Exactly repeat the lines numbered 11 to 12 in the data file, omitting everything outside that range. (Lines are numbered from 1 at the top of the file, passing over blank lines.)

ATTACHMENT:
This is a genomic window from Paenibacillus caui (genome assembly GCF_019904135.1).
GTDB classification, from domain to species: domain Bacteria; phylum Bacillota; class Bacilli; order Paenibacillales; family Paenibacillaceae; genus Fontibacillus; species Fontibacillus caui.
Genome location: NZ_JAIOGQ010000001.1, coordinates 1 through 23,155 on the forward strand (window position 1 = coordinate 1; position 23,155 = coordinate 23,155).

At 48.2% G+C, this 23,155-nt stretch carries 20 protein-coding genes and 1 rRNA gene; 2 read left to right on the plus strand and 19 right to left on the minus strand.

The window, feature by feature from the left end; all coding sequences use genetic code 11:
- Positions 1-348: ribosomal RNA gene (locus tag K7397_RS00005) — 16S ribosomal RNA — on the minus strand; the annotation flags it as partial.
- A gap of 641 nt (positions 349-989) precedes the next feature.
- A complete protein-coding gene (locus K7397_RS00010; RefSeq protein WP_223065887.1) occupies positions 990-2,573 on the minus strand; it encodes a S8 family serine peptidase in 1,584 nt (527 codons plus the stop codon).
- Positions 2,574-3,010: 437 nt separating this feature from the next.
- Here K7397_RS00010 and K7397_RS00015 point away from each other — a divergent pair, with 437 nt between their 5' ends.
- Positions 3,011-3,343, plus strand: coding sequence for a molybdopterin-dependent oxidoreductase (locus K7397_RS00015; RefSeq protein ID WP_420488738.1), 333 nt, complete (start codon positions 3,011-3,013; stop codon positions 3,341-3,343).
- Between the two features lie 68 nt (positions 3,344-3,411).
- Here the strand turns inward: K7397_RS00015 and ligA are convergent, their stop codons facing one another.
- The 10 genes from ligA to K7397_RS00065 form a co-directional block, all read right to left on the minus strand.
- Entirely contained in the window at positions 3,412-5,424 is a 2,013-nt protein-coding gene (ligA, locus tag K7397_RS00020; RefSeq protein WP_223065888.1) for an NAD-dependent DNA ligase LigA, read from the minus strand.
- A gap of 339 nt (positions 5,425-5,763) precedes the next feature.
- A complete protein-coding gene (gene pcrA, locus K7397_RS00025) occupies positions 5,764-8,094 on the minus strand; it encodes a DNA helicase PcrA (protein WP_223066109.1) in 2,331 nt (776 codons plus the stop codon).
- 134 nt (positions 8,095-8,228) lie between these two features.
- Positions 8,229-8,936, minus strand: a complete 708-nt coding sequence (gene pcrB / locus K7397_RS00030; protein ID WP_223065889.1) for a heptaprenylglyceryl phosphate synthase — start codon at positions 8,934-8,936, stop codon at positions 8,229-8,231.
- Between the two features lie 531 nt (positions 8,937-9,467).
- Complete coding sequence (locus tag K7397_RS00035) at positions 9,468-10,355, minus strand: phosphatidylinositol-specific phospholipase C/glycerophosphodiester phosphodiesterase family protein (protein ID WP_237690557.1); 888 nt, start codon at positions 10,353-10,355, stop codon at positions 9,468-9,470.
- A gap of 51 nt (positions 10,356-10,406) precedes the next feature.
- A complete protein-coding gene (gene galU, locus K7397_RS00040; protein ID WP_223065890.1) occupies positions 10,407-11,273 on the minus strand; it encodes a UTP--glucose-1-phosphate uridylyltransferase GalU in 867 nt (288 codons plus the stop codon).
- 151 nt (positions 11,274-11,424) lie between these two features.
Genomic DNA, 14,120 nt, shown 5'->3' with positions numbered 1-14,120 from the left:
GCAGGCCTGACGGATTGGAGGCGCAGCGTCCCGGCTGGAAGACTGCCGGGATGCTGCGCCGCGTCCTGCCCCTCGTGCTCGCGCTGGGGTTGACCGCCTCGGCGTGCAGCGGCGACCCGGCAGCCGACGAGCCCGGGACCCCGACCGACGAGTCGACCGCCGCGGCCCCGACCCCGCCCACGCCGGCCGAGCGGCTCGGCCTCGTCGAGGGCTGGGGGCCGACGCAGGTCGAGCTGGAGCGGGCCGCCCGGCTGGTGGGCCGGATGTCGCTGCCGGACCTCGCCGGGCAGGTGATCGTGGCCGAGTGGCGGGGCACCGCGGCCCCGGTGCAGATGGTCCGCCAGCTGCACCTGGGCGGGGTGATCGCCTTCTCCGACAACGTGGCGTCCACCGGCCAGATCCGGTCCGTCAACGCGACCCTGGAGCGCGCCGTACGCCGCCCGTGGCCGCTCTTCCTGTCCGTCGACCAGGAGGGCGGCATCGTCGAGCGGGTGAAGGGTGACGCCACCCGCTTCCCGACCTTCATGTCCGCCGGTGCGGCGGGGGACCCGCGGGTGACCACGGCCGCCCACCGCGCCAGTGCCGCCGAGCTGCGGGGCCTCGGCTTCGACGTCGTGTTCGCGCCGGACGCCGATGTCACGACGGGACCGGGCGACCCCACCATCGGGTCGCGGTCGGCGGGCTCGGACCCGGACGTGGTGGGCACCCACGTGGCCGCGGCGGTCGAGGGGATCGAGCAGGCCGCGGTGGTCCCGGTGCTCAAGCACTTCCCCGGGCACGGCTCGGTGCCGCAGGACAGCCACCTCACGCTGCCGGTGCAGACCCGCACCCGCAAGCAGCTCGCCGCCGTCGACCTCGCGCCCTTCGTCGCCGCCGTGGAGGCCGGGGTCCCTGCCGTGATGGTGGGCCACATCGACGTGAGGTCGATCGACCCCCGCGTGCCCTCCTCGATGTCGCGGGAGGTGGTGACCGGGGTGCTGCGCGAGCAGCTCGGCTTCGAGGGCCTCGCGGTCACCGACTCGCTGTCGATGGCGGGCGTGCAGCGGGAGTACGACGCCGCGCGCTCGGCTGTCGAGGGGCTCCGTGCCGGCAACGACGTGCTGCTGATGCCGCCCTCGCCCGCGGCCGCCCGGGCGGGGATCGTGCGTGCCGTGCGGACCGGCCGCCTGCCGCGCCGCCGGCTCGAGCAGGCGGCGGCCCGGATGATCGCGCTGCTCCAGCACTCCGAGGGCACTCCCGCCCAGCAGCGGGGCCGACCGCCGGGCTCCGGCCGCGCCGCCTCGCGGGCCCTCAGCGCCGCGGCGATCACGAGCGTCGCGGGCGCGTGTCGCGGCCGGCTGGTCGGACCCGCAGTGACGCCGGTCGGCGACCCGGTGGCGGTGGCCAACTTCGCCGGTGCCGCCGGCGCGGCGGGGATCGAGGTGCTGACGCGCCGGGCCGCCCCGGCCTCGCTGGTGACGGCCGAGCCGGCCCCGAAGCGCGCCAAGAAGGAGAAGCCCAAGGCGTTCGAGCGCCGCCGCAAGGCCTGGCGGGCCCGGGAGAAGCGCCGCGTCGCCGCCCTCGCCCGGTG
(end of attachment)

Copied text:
- Positions 3,011-3,343, plus strand: coding sequence for a molybdopterin-dependent oxidoreductase (locus K7397_RS00015; RefSeq protein ID WP_420488738.1), 333 nt, complete (start codon positions 3,011-3,013; stop codon positions 3,341-3,343).
- Between the two features lie 68 nt (positions 3,344-3,411).